Chuck Cook-USA TODAY Sports
With the NFL draft a little less than a month away, I thought it was about time I posted my position rankings. The Bears have far fewer holes than they did at the beginning of the off-season, so it’s feasible that they could really draft any position. You can see what positions I think they will target in my latest mock draft, but Emery has been very unpredictable in his short time running the Bears so your guess is probably as good as mine. Throughout the next month I will list my rankings at each position with some analysis of the players and occasional commentary on whether they would be a good fit for the Bears. If you think my rankings are way off or if I forgot anybody, let me know about it in the comments.
1.) C.J. Mosley, Alabama (6’2, 234): Well rounded linebacker with good speed, toughness, instincts, and coverage ability. The only legit knocks on Mosley is that he’s been banged up a little with minor injuries and he is a little light for traditional middle linebackers. With the NFL becoming a passing league, I think we will see MLBs trending lighter and faster because they need to be more agile in coverage. Most year’s Mosley would be a top ten pick and he still might, but if he falls much farther he would be a steal. He’s NFL ready and should be a stud from week 1 on. Draft Projection: 1st round
2.) Chris Borland, Wisconsin (5’11, 248): He would be a lock for the first round if he were a few inches taller, but he’s shorter than ideal for the position. His lack of height will hurt him covering taller tight ends, but that’s really his only flaw. Borland might have the best instincts I’ve ever seen at the college level since Luke Kuechly. He ran a 4.7 40 at his pro day, so his speed is only average, but his elite instincts allow him to play a tenth or two faster on the field. If Borland can get there, he’s going to make the tackle. He’s a big hitter with 14 forced fumbles in his college career, has a knack for making big plays when needed, he is solid in zone coverage and more importantly he is leader on the field. Draft Projection: 2nd round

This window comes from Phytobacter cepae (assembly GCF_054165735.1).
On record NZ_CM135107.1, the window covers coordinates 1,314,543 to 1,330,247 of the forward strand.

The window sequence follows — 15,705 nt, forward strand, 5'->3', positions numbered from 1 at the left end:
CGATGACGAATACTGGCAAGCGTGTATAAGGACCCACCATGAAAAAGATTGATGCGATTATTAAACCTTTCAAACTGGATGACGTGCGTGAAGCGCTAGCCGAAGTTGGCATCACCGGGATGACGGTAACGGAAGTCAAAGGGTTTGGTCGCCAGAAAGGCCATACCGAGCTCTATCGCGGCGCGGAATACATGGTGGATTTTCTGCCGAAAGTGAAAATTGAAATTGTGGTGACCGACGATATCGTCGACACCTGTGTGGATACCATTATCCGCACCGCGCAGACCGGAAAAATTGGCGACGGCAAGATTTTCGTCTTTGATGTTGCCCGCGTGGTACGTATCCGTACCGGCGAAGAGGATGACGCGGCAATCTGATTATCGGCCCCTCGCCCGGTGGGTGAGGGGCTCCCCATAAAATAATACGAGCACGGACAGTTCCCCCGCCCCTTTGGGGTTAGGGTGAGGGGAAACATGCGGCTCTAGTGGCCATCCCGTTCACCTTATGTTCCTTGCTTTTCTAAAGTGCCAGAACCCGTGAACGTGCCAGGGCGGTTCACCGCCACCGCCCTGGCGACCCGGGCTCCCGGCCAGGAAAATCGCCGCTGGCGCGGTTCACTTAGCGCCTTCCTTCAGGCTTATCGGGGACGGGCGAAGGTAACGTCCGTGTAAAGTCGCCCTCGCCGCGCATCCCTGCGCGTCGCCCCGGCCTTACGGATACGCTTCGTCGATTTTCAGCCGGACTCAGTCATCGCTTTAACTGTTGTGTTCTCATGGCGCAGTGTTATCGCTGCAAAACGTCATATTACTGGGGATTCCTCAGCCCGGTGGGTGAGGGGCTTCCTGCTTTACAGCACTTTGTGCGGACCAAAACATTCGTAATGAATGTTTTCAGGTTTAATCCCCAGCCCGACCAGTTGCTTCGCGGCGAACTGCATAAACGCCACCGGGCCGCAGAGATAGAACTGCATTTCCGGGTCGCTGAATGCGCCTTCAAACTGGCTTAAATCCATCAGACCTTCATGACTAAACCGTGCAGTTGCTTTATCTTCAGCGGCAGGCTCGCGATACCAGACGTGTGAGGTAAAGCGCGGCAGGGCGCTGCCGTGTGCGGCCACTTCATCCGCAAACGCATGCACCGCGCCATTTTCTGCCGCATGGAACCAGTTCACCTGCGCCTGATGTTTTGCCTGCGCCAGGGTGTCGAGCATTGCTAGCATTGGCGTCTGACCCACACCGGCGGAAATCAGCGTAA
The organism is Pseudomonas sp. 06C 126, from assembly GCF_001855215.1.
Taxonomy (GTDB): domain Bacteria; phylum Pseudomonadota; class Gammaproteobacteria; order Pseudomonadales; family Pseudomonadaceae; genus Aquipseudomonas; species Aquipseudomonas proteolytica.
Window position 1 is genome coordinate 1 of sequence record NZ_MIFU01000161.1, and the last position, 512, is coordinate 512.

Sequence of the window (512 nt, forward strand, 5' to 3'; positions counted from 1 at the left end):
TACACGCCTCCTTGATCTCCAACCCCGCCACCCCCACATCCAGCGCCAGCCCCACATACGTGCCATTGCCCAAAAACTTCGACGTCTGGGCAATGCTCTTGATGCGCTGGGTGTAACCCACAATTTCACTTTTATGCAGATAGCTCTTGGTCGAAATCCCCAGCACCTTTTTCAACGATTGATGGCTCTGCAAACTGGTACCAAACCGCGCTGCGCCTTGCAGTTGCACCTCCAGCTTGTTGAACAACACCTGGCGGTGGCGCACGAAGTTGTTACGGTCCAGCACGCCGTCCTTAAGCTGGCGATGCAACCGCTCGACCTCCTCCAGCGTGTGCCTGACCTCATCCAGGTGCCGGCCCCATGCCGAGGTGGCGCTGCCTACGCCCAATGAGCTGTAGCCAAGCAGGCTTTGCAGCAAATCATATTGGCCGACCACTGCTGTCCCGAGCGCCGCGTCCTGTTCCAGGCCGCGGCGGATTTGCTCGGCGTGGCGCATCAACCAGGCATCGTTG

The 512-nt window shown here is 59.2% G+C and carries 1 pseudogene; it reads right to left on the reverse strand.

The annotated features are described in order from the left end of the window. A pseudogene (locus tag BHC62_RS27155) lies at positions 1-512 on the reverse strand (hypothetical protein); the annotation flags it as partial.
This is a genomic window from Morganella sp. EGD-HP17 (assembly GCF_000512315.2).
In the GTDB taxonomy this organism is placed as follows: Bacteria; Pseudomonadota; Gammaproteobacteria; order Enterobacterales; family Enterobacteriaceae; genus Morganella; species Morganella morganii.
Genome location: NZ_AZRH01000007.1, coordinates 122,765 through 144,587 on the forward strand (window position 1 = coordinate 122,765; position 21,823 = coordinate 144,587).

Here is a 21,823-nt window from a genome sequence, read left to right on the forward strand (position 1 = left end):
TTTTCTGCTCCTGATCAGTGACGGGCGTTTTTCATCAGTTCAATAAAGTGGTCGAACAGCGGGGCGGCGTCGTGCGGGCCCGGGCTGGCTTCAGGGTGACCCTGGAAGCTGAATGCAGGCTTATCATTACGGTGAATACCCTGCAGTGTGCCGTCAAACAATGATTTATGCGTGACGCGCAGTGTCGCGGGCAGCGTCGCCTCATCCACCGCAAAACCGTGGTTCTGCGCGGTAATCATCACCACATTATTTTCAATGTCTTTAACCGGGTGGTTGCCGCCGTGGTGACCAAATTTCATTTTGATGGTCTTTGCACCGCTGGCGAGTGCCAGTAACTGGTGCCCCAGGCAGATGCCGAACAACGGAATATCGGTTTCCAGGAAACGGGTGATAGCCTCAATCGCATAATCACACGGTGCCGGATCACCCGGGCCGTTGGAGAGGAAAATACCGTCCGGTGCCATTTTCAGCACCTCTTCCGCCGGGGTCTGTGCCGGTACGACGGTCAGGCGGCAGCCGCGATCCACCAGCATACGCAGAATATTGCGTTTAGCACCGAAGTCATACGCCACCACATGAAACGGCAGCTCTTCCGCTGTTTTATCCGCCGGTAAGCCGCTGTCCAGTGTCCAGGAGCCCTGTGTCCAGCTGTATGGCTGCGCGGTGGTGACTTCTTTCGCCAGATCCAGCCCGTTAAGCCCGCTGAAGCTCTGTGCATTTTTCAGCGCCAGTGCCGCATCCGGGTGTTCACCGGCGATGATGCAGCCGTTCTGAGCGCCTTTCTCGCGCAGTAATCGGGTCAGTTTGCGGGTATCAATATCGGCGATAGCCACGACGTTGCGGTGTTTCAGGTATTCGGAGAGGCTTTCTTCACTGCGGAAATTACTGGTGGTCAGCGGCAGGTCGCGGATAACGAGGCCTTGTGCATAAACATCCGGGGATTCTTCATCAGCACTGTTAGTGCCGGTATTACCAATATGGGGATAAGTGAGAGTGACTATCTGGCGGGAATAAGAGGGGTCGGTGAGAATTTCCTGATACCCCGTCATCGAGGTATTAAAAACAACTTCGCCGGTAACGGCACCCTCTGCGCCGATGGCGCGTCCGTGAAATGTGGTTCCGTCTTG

3.) Shane Skov, Stanford (6’2, 245): Plays with a ferocity and toughness that a lot of defenses could use. Skov was the emotional leader of a very tough Stanford defense last year. His pregame speeches are legendary for inspiring teammates, but more importantly his on the field play set the tone for Stanford’s fierce, hard-hitting defense. Skov is a sure tackler who can lay the lumber on opposing running backs or receivers crossing the middle. His blitzing instincts are so good that he is in the backfield so quick it looks like he is off-sides. Skov has barely enough speed for MLB in a 4-3, but makes up for it with great overall instincts. His man coverage needs work, but Skov plays very well in zone coverage. He’s a better fit in a 3-4, but can play either and worst case he will be a 2-down run stuffer. Draft Projection: 2nd-3rd round
4.) Christian Jones, Florida St (6’3, 240): Great athlete with good size and speed who is improving as a football player but still has to improve his technique and play recognition skills. Jones has been moving up draft boards quickly and has the versatility and size to play either inside or out. Draft Projection: 2nd-3rd round
5.) Yawin Smallwood, Connecticut (6’2, 246):Smallwood disappointed at the combine, but claims he was hurt so that might have been the reason for his slow times (5.01 40-time). Smallwood certainly looks faster than that on tape. He showed good range, sound tackling technique and the knack for making big plays when needed. Granted, he didn’t play against the best competition at UConn, but his production was still impressive (118 tackles, 9.5 TFLs, 4 sacks in 2013). Draft Projection: 3rd round
6.) Preston Brown, Louisville (6’1, 251): Brown is a physical ILB with good size and instincts. He’s a step slow, but his instincts allow him to play faster than he’s timed and he can really hit once he gets there. Draft Projection: 3rd-4th round